In an audio message posted online Saturday, Boko Haram has pledged allegiance to the Islamic State (IS) group. The statement comes on the same day as three bombs exploded in northeastern Nigeria and comes as both militant groups are increasingly under pressure from regional forces.
Boko Haram Claims Allegiance
In the audio message, Boko Haram leader Abubakar Shekau stated “we announce our allegiance to the Caliph of the Muslims, Ibrahim ibn Awad ibn Ibrahim al-Husseini al-Qurashi,” referring to IS leader Abu Bakr al-Baghdadi. Shekau also called on “…Muslims everywhere to pledge allegiance to the caliph.” The eight-minute speech, in which Shekau is not shown, was posted on a Twitter account that is used by Boko Haram and subtitled in English, French and Arabic. The move of pledging allegiance is no surprise however it comes at a time when Boko Haram is under growing pressure as regional forces have been targeting towns and villages under the militant group’s control. Furthermore, the announcement can be seen as an almost desperate move by an Islamist group attempting to remain relevant as it increasingly looses territory in northeastern Nigeria.
While Shekau had previously mentioned al-Baghdadi in video messages, until now he stopped short of pledging formal allegiance; however there have been increasing signs that the militant group has been seeking closer ties with IS. Last year, months after IS grabbed control of swathes of territory in eastern Syria and across northern and western Iraq, and announced the establishment of a caliphate, Shekau announced that the captured town of Gwoza, in Borno state, was part of a caliphate. In recent weeks, Boko Haram has also been increasingly producing videos that resemble IS group propaganda. This includes a video that was released last week, which purported to show the beheading of two men. This video demonstrates that the militant group is increasingly seeking inspiration from global militant networks, including IS.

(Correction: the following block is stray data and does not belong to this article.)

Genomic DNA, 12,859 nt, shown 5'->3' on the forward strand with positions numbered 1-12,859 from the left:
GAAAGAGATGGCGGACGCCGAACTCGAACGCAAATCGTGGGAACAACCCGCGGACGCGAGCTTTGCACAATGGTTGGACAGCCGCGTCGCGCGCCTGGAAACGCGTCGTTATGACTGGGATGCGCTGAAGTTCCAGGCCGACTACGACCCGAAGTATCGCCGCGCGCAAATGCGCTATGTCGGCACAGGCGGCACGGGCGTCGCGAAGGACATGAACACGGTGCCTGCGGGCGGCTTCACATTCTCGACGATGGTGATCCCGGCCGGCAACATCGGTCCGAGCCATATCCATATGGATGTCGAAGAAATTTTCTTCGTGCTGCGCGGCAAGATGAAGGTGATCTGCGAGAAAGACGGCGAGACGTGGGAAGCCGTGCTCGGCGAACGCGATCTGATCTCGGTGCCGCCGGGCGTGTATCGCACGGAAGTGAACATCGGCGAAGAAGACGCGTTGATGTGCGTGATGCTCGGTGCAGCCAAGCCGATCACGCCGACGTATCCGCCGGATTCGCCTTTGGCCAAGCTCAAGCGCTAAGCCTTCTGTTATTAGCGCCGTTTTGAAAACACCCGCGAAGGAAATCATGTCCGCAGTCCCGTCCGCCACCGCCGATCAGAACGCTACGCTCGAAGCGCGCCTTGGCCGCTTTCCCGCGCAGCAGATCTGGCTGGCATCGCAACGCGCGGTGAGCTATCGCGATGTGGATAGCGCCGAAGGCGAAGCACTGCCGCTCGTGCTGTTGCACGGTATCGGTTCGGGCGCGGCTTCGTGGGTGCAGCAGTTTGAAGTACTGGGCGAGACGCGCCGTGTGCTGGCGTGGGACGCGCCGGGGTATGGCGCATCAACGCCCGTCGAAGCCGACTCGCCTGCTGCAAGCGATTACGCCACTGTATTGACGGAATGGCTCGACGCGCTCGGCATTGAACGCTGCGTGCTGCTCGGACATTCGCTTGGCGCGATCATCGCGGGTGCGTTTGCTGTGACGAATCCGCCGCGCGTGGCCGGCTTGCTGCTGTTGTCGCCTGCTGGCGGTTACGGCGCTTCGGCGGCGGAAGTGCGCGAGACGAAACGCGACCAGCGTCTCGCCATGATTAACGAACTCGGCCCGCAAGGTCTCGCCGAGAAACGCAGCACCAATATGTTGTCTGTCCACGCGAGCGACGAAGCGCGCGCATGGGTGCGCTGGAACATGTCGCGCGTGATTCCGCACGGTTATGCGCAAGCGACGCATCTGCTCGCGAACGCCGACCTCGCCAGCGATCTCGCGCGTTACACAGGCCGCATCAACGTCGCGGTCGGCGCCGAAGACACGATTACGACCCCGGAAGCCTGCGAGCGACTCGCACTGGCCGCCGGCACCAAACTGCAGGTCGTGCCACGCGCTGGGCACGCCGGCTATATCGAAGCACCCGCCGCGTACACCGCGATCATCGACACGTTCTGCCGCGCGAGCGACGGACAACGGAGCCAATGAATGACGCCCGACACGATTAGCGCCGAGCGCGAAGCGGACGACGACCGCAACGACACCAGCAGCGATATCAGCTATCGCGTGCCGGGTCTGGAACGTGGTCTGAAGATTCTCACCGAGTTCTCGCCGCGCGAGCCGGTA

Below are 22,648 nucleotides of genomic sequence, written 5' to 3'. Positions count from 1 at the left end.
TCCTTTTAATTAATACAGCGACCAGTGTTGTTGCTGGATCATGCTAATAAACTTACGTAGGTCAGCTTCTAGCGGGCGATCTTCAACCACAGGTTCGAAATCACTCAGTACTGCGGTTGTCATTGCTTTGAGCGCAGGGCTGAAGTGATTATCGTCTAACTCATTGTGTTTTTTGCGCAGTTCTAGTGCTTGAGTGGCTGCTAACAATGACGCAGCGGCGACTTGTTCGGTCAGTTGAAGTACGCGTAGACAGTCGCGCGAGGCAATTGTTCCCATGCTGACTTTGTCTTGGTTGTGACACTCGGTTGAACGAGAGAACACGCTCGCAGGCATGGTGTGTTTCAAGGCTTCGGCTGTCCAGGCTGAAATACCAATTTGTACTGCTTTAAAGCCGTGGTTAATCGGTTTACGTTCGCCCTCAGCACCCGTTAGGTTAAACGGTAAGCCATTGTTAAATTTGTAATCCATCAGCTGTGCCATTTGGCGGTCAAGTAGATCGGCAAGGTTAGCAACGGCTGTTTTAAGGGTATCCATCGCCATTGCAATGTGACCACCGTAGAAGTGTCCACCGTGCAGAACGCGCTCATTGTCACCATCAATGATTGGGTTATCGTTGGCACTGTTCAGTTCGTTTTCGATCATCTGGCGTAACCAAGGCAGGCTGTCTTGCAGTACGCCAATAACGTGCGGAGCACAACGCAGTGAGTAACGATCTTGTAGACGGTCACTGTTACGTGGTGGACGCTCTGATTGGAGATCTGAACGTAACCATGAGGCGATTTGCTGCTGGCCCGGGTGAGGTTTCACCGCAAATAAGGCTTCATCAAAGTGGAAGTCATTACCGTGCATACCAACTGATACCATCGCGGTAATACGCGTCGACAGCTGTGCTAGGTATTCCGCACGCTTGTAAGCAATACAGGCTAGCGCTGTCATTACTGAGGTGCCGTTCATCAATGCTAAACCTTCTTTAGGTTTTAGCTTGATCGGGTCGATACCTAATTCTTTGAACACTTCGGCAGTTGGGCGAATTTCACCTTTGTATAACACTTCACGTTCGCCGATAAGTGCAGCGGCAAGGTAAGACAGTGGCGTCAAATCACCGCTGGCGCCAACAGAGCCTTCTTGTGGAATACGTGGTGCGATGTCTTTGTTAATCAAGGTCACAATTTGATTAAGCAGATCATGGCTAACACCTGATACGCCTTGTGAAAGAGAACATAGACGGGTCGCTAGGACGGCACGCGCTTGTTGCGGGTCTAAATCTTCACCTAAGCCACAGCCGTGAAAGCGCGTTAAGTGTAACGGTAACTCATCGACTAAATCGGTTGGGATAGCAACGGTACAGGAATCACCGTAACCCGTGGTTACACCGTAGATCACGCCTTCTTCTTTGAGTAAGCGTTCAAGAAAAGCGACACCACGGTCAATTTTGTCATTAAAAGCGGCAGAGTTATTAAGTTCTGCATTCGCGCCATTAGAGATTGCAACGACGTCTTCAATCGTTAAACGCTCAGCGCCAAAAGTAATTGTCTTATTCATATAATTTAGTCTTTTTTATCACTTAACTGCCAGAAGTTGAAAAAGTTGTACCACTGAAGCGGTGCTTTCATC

While it is difficult to assess the immediate effect of Shekau’s statement, the announcement of an allegiance comes as both militant groups are increasingly being targeted by regional forces.
Boko Haram’s announcement comes as the militant group has been forced out of their captured territory by the Nigerian army and regional allies, a move that has forced the militant group to return to its previous campaign of urban guerrilla warfare. Similarly, while IS seized territory across Iraq and Syria last year, its expansion in its core territories has been stalled by local forces that have been backed by the United States. The announcement of allegiance is something that both groups need at the moment and will likely aid them in raising morale amongst their fighters and garner further global attention. For Boko Haram legitimacy will likely help its commanders in recruiting, funding and logistics as the militant group seeks to expand its operations in West Africa, particularly into neighbouring Cameroon and Chad. In turn, IS receives more legitimacy as a global caliphate. However the allegiance between Boko Haram and IS will only be official when an IS leader, such as spokesman Abu Mohammed al Adnani, issues a statement – a move that may occur in the coming days.
Boko Haram Attacks Maiduguri
Early Saturday, four bomb blasts killed at least fifty-eight people in the northeastern city of Maiduguri in what was the worst attack since Boko Haram attempted to seized the town in two major assaults earlier this year. Female suicide bomber are believed to have acted for the group, launching a series of attacks in markets while another attack was reported at a bus station.
On Saturday, a woman with explosives strapped to her body blew herself up at about 11:20 am (1020 GMT) at Baga fish market in the Borno state capital city, Maiduguri. About an hour later, another blast targeted the Post Office shopping area, which is located near the market. A further series of bombs targeted the popular Monday Market, causing chaos as locals voiced anger at security forces who struggled to control the scene. Just after 1:00 pm, a fourth blast targeted a used car lot, which is located next to the busy Borno Express bus terminal. In a fifth incident, a car bomb exploded at a military checkpoint 75 kilometres outside the city. A soldier and two members of a civilian defence unit were injured. Sources have reported that the attack had wanted to reach Maiduguri.
The fear of further attacks prompted the closure of all businesses in Maiduguri. Sources have indicated that the second and third attacks were also carried out by suicide bombers however police officials have not provided any details. Borno’s police commissioner Clement Adoba indicated that the death toll stood at 58 “for the three locations” and 143 wounded, however officials have warned that the death toll is likely to rise over the coming days. Borno state’s Justice Commissioner Kaka Shehu has blamed the attack on Boko Haram, stating that it is a response to the defeats that they have suffered in recent weeks.
A UK-based activist group, which is monitoring the conflict in Syria and recent territorial gains by Islamic State (IS), reported Friday that Iraqi pilots who have joined IS are now training IS members in Syria to fly three captured fighter jets.